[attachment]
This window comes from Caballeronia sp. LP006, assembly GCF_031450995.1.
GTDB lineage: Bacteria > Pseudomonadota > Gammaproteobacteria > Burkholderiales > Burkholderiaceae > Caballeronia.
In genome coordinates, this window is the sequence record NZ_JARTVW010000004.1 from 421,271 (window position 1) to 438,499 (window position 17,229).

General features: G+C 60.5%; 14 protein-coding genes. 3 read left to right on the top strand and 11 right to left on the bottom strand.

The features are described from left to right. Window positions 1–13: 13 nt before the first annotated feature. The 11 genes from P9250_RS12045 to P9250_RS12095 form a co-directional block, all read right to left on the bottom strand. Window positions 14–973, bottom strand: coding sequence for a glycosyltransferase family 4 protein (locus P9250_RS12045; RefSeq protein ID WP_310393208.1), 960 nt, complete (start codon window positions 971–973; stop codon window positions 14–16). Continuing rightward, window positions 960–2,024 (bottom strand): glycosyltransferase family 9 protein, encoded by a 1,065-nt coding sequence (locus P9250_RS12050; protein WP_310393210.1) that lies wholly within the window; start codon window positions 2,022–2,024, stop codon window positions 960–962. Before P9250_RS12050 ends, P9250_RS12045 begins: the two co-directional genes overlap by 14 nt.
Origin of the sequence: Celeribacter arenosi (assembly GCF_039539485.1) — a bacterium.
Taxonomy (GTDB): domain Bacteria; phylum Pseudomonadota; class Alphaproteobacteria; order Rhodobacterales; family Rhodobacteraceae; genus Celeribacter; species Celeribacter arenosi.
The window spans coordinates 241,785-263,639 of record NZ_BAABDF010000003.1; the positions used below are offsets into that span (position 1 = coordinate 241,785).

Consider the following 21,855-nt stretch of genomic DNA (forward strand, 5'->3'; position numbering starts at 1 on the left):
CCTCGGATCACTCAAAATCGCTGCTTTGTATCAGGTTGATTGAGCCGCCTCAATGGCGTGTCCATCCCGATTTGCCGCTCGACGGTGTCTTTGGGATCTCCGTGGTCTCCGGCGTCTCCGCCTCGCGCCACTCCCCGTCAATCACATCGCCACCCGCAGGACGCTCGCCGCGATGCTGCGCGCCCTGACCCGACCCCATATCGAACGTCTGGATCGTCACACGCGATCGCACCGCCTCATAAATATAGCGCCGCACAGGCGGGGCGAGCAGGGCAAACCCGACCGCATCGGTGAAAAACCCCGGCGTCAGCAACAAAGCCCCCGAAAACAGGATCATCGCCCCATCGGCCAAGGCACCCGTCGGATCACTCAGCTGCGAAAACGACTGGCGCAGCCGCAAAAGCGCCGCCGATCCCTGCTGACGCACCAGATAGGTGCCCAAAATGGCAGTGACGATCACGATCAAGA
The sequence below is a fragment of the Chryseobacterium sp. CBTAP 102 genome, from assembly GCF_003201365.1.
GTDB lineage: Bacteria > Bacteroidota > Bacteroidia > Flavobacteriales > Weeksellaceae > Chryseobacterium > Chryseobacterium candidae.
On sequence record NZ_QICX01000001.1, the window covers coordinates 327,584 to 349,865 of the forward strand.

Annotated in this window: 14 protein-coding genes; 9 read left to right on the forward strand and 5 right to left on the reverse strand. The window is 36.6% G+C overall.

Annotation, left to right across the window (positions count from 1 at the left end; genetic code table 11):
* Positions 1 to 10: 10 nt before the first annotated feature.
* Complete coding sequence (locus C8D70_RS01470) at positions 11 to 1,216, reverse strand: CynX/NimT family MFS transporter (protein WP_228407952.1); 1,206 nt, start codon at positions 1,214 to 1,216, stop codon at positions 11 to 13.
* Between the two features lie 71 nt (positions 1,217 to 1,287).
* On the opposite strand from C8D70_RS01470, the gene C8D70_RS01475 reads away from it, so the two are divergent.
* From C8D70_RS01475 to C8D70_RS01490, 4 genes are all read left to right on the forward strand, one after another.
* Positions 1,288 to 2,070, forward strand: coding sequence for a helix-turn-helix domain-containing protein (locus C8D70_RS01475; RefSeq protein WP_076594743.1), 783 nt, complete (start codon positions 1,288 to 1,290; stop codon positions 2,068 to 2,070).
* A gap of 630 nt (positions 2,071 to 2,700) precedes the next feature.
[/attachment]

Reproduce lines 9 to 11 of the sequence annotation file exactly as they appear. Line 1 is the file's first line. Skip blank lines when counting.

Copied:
Consider the following 21,855-nt stretch of genomic DNA (forward strand, 5'->3'; position numbering starts at 1 on the left):
CCTCGGATCACTCAAAATCGCTGCTTTGTATCAGGTTGATTGAGCCGCCTCAATGGCGTGTCCATCCCGATTTGCCGCTCGACGGTGTCTTTGGGATCTCCGTGGTCTCCGGCGTCTCCGCCTCGCGCCACTCCCCGTCAATCACATCGCCACCCGCAGGACGCTCGCCGCGATGCTGCGCGCCCTGACCCGACCCCATATCGAACGTCTGGATCGTCACACGCGATCGCACCGCCTCATAAATATAGCGCCGCACAGGCGGGGCGAGCAGGGCAAACCCGACCGCATCGGTGAAAAACCCCGGCGTCAGCAACAAAGCCCCCGAAAACAGGATCATCGCCCCATCGGCCAAGGCACCCGTCGGATCACTCAGCTGCGAAAACGACTGGCGCAGCCGCAAAAGCGCCGCCGATCCCTGCTGACGCACCAGATAGGTGCCCAAAATGGCAGTGACGATCACGATCAAGA
The sequence below is a fragment of the Chryseobacterium sp. CBTAP 102 genome, from assembly GCF_003201365.1.